Nias class Gunboats (1895)
Koetei class Gunboats (1898)
Dutch sloops (1864-85)

Marine Française 1898 Marine Nationale
Friedland CT Battery ship (1873)
Richelieu CT Battery ship (1873)
Colbert class CT Battery ships (1875)
Redoutable CT Battery ship (1876)
Courbet class CT Battery ships (1879)
Amiral Duperre barbette ship (1879)
Terrible class barbette ships (1883)
Amiral Baudin class barbette ships (1883)
Barbette ship Hoche (1886)
Marceau class barbette ships (1888)
Cerbere class arm. rams (1870)
Tonnerre class Br. Monitors (1875)
Tempete class Br. Monitors (1876)
Tonnant Barbette ship (1880)
Furieux Barbette ship (1883)
Fusee class Arm. Gunboats (1885)
Acheron class Arm. Gunboats (1885)
Jemmapes class C.Defense ships (1890)

La Galissonière Cent. Bat. Ironclads (1872)
Bayard class barbette ships (1879)
Vauban class barbette ships (1882)
Prot. Cruiser Sfax (1884)
Prot. Cruiser Tage (1886)
Prot. Cruiser Amiral Cécille (1888)
Prot. Cruiser Davout (1889)
Forbin class Cruisers (1888)
Troude class Cruisers (1888)
Alger class Cruisers (1891)
Friant class Cruisers (1893)
Prot. Cruiser Suchet (1893)
Descartes class Cruisers (1893)
Linois class Cruisers (1896)
D'Assas class Cruisers (1896)
Catinat class Cruisers (1896)

R. de Genouilly class Cruisers (1876)
Cruiser Duquesne (1876)
Cruiser Tourville (1876)
Cruiser Duguay-Trouin (1877)
Laperouse class Cruisers (1877)
Villars class Cruisers (1879)
Cruiser Iphigenie (1881)
Cruiser Naiade (1881)
Cruiser Arethuse (1882)
Cruiser Dubourdieu (1884)
Cruiser Milan (1884)

Parseval class sloops (1876)
Bisson class sloops (1874)
Epee class gunboats (1873)
Crocodile class gunboats (1874)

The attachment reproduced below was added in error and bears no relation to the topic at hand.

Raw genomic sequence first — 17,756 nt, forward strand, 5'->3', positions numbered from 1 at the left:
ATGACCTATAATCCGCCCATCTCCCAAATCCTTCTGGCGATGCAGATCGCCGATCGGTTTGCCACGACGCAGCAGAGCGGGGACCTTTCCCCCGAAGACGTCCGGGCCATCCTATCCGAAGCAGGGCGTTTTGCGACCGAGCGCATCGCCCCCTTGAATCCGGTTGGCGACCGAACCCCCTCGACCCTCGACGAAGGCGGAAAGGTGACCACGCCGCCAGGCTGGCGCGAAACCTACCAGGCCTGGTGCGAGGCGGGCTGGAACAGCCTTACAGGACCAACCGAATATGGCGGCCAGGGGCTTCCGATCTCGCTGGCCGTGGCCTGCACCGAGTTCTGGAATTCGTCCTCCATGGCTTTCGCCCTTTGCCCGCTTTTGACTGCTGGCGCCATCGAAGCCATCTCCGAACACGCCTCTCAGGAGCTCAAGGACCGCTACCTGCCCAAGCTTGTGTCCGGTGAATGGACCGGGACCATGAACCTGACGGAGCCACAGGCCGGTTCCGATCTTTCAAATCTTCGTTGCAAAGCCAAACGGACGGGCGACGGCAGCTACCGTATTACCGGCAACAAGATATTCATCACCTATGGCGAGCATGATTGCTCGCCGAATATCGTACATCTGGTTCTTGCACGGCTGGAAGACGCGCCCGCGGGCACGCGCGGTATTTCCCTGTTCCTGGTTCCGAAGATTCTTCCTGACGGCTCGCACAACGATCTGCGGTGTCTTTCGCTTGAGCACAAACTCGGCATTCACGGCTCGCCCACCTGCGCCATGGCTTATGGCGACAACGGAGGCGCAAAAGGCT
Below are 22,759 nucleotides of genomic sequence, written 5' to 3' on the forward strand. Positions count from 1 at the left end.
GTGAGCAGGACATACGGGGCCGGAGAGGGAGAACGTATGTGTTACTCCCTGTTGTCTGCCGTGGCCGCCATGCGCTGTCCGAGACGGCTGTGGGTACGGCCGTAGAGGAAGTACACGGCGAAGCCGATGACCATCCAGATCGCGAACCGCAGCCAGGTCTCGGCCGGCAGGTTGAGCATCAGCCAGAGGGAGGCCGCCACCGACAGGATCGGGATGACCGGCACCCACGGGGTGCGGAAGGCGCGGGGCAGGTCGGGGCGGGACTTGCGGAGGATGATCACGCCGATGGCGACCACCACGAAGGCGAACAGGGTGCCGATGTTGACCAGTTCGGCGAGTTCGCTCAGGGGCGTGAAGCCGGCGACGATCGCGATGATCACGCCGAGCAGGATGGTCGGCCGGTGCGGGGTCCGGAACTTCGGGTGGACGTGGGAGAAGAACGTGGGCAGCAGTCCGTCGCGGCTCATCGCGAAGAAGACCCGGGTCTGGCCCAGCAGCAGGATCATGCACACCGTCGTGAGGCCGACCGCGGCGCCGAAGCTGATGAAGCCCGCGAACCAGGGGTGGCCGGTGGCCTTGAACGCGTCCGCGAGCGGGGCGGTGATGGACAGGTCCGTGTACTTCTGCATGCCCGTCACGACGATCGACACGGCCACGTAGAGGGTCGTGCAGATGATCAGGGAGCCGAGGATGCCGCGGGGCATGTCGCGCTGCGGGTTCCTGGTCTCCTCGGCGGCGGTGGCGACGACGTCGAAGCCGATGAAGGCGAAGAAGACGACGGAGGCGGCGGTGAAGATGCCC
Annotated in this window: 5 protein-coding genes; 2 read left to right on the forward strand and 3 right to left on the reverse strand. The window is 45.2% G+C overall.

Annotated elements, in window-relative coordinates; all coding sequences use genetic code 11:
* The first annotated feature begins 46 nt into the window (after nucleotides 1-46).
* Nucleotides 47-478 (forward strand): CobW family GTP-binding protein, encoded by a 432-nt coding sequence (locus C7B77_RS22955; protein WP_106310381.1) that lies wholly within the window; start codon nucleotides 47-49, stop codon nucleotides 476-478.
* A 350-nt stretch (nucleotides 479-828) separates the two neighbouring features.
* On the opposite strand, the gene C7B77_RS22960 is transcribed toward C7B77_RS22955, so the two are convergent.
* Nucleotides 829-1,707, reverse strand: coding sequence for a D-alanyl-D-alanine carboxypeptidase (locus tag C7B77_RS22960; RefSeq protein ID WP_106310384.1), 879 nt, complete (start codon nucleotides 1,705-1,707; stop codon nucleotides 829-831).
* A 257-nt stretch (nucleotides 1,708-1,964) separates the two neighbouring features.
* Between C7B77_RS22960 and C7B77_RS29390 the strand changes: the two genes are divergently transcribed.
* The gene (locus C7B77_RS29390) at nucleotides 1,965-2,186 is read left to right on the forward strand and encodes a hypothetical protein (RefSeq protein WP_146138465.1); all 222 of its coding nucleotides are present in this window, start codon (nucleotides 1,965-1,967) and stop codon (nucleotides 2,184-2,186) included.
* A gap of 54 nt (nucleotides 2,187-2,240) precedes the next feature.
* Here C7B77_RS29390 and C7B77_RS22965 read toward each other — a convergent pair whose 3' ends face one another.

Tromblon class gunboats (1875)
Condor class Torpedo Cruisers (1885)
G. Charmes class gunboats (1886)
Inconstant class sloops (1887)
Bombe class Torpedo Cruisers (1887)
Wattignies class Torpedo Cruisers (1891)
Levrier class Torpedo Cruisers (1891)

Marinha do Brasil 1898 Marinha do Brasil
Siete de Setembro class (1874)
Riachuleo class (1883)
Aquidaban class (1885)

Marina de Mexico 1898 Mexico
GB Indipendencia (1874)
GB Democrata (1875)

Turkish Ottoman navy 1898 Osmanlı Donanması
Cruiser Heibtnuma (1890)
Cruiser Lufti Humayun (1892)
Cruiser Hadevendighar (1892)
Shadieh class cruisers (1893)
Turkish TBs (1885-94)

Regia Marina 1898 Regia Marina Pr. Amadeo class (1871)
Caio Duilio class (1879)
Italia class (1885)
Ruggero di Lauria class (1884)
Carracciolo (1869)
Vettor Pisani (1869)
Cristoforo Colombo (1875)
Flavio Goia (1881)
Amerigo Vespucci (1882)
C. Colombo (ii) (1892)
Pietro Micca (1876)
Tripoli (1886)
Goito class (1887)
Folgore class (1887)
Partenope class (1889)
Giovanni Bausan (1883)
Etna class (1885)
Dogali (1885)
Piemonte (1888)
Staffeta (1876)
Rapido (1876)
Barbarigo class (1879)
Messagero (1885)
Archimede class (1887)
Guardiano class GB (1874)
Scilla class GB (1874)
Provana class GB (1884)
Curtatone class GB (1887)
Castore class GB (1888)

Imperial Japanese navy 1898 Nihhon Kaigun German Navy 1898 Kaiserliches Marine
Russian Imperial Navy 1898 Russkiy Flot
Marina do Peru Marina Do Peru

Swedish Navy 1898 Svenska Marinen Norwegian Navy 1898 Søværnet
Royal Navy 1898 Royal Navy
HMS Hotspur (1870)
HMS Glatton (1871)
Devastation classs (1871)
Cyclops class (1871)
HMS Rupert (1874)
Neptune class (1874)
HMS Dreadnought (1875)
HMS Inflexible (1876)
Agamemnon class (1879)
Conqueror class (1881)
Colossus class (1882)
Admiral class (1882)
Trafalgar class (1887)
Victoria class (1890)
Royal Sovereign class (1891)
Centurion class (1892)
HMS Renown (1895)

HMS Shannon (1875)
Nelson class (1876)
Iris class (1877)
Leander class (1882)
Imperieuse class (1883)
Mersey class (1885)
Surprise class (1885)
Scout class (1885)
Archer class (1885)
Orlando class (1886)
Medea class (1888)
Barracouta class (1889)
Barham class (1889)
Pearl class (1889)

Spanish Navy 1898 Armada 1898
Ironclad Pelayo (1887)

Infanta Maria Teresa class (1890)
Emperador Carlos V (1895)
Cristobal Colon (1897)